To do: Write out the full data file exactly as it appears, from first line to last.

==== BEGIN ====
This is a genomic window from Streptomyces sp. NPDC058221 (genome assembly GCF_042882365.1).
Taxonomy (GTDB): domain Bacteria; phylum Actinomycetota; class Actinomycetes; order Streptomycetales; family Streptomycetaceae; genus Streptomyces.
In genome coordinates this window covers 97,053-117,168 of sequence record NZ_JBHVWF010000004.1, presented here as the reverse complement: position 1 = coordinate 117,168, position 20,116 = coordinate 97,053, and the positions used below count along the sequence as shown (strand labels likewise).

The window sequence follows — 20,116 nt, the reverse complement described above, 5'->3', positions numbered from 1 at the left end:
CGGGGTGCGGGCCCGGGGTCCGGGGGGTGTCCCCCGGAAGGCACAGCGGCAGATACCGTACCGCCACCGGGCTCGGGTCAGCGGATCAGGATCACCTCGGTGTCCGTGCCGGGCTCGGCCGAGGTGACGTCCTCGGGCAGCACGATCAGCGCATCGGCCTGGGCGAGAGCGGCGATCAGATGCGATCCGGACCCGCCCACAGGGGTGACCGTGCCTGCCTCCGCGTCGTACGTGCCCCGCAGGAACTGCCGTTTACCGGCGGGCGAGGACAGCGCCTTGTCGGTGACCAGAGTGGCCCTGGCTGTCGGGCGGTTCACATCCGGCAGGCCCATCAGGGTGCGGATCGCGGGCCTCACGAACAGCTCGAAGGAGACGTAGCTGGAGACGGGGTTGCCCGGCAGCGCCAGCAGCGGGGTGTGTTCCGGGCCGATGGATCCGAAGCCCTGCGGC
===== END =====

This is a genomic window from Streptomyces sp. NPDC058221 (genome assembly GCF_042882365.1).
Taxonomy (GTDB): domain Bacteria; phylum Actinomycetota; class Actinomycetes; order Streptomycetales; family Streptomycetaceae; genus Streptomyces.
In genome coordinates this window covers 97,053-117,168 of sequence record NZ_JBHVWF010000004.1, presented here as the reverse complement: position 1 = coordinate 117,168, position 20,116 = coordinate 97,053, and the positions used below count along the sequence as shown (strand labels likewise).

The window sequence follows — 20,116 nt, the reverse complement described above, 5'->3', positions numbered from 1 at the left end:
CGGGGTGCGGGCCCGGGGTCCGGGGGGTGTCCCCCGGAAGGCACAGCGGCAGATACCGTACCGCCACCGGGCTCGGGTCAGCGGATCAGGATCACCTCGGTGTCCGTGCCGGGCTCGGCCGAGGTGACGTCCTCGGGCAGCACGATCAGCGCATCGGCCTGGGCGAGAGCGGCGATCAGATGCGATCCGGACCCGCCCACAGGGGTGACCGTGCCTGCCTCCGCGTCGTACGTGCCCCGCAGGAACTGCCGTTTACCGGCGGGCGAGGACAGCGCCTTGTCGGTGACCAGAGTGGCCCTGGCTGTCGGGCGGTTCACATCCGGCAGGCCCATCAGGGTGCGGATCGCGGGCCTCACGAACAGCTCGAAGGAGACGTAGCTGGAGACGGGGTTGCCCGGCAGCGCCAGCAGCGGGGTGTGTTCCGGGCCGATGGATCCGAAGCCCTGCGGC